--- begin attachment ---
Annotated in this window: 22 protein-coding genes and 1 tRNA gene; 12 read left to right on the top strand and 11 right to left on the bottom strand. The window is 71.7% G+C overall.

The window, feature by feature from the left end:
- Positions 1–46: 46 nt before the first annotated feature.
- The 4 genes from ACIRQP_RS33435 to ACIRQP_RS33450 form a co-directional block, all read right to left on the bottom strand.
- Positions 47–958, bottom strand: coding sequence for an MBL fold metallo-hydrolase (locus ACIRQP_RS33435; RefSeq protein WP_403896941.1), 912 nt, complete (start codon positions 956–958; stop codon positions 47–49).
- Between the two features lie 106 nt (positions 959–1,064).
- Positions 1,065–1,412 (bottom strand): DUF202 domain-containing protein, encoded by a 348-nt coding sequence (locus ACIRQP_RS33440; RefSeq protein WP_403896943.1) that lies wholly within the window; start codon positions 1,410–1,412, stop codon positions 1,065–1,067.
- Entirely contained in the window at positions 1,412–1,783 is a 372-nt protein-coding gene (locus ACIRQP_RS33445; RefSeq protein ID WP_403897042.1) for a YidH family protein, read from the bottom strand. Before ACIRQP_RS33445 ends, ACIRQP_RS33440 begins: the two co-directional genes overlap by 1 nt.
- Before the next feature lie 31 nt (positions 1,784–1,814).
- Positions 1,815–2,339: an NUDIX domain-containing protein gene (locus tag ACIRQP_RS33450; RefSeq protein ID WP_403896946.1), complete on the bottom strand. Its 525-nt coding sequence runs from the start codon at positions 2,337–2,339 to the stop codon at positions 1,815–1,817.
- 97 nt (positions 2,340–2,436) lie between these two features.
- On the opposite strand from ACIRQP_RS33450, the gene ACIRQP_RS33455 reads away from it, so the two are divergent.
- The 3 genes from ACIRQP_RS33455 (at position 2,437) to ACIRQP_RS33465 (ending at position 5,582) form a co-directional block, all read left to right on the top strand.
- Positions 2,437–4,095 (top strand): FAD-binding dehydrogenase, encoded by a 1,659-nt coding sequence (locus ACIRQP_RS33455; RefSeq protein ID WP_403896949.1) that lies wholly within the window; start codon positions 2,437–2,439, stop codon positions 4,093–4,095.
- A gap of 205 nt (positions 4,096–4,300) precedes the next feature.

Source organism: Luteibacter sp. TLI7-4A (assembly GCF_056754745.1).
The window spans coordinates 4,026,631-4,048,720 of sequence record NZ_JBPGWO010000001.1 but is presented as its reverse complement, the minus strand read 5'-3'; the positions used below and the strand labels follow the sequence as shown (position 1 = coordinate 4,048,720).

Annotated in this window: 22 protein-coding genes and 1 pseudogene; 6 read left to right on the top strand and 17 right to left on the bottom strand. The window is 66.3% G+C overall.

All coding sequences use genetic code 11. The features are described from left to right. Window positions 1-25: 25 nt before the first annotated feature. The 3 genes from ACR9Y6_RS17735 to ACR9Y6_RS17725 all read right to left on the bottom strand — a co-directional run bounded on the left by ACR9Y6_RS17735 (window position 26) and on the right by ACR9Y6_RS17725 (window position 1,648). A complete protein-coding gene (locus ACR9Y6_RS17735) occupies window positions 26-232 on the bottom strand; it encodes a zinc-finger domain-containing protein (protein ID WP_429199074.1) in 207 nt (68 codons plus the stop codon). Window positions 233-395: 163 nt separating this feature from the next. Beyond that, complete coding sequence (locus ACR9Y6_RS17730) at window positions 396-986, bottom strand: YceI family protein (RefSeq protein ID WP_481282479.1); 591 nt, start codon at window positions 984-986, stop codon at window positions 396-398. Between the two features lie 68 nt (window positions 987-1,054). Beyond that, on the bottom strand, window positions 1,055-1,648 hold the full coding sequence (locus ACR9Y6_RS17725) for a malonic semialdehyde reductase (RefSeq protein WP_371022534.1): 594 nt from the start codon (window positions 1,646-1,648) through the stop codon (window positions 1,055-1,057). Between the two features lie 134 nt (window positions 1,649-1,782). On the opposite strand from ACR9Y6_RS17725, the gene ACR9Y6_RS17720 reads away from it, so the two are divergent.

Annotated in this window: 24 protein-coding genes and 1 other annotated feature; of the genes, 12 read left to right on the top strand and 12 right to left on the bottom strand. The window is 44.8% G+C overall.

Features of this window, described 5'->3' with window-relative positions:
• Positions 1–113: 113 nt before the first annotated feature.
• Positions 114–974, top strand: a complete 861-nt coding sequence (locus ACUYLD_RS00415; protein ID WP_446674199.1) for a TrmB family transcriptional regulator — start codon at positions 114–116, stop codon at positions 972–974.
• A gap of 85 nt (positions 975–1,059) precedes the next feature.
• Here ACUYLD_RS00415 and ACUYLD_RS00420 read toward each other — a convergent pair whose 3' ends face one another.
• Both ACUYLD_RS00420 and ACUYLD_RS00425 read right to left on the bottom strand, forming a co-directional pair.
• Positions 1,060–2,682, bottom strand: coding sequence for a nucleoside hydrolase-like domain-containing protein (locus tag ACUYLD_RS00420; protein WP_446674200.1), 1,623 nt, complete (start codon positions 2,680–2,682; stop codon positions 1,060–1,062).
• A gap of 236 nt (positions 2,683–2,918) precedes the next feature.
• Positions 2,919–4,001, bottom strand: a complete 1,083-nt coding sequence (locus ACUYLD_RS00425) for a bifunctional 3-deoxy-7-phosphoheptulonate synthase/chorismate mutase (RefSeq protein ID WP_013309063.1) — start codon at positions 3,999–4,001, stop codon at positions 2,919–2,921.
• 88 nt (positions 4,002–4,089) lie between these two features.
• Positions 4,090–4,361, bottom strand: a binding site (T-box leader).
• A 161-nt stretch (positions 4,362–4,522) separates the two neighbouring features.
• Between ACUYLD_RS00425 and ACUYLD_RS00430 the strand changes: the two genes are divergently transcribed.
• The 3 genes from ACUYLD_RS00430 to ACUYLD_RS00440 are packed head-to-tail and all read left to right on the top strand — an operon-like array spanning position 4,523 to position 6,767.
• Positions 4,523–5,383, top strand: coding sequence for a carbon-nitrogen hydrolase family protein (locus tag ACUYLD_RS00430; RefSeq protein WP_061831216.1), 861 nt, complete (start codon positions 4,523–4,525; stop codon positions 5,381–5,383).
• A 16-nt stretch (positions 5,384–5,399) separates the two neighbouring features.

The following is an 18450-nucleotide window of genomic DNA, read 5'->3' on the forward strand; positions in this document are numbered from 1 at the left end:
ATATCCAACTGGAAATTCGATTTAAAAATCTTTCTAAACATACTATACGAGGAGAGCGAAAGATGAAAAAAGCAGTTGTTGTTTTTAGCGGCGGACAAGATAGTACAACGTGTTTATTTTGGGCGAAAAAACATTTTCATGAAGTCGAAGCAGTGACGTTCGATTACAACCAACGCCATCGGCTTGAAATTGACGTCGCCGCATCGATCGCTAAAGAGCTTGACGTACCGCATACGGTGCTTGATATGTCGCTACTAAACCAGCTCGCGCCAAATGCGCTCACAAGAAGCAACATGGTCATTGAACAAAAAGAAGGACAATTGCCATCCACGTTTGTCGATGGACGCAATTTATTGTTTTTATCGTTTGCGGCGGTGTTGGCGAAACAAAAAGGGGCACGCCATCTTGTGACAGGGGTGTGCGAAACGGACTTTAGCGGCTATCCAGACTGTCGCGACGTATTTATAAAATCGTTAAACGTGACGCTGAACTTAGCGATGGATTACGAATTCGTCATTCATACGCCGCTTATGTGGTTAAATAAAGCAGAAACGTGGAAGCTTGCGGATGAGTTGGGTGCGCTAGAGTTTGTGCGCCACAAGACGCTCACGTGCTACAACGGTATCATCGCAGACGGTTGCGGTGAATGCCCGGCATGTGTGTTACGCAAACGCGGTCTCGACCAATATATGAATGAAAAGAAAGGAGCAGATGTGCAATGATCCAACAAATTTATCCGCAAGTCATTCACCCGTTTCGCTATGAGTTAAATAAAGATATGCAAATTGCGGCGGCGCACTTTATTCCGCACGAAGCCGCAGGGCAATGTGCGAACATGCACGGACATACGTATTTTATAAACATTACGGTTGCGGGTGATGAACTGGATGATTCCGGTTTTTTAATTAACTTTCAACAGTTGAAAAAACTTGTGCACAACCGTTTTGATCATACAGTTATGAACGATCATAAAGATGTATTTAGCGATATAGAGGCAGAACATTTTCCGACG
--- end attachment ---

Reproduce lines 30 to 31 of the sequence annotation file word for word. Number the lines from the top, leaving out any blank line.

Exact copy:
• 88 nt (positions 4,002–4,089) lie between these two features.
• Positions 4,090–4,361, bottom strand: a binding site (T-box leader).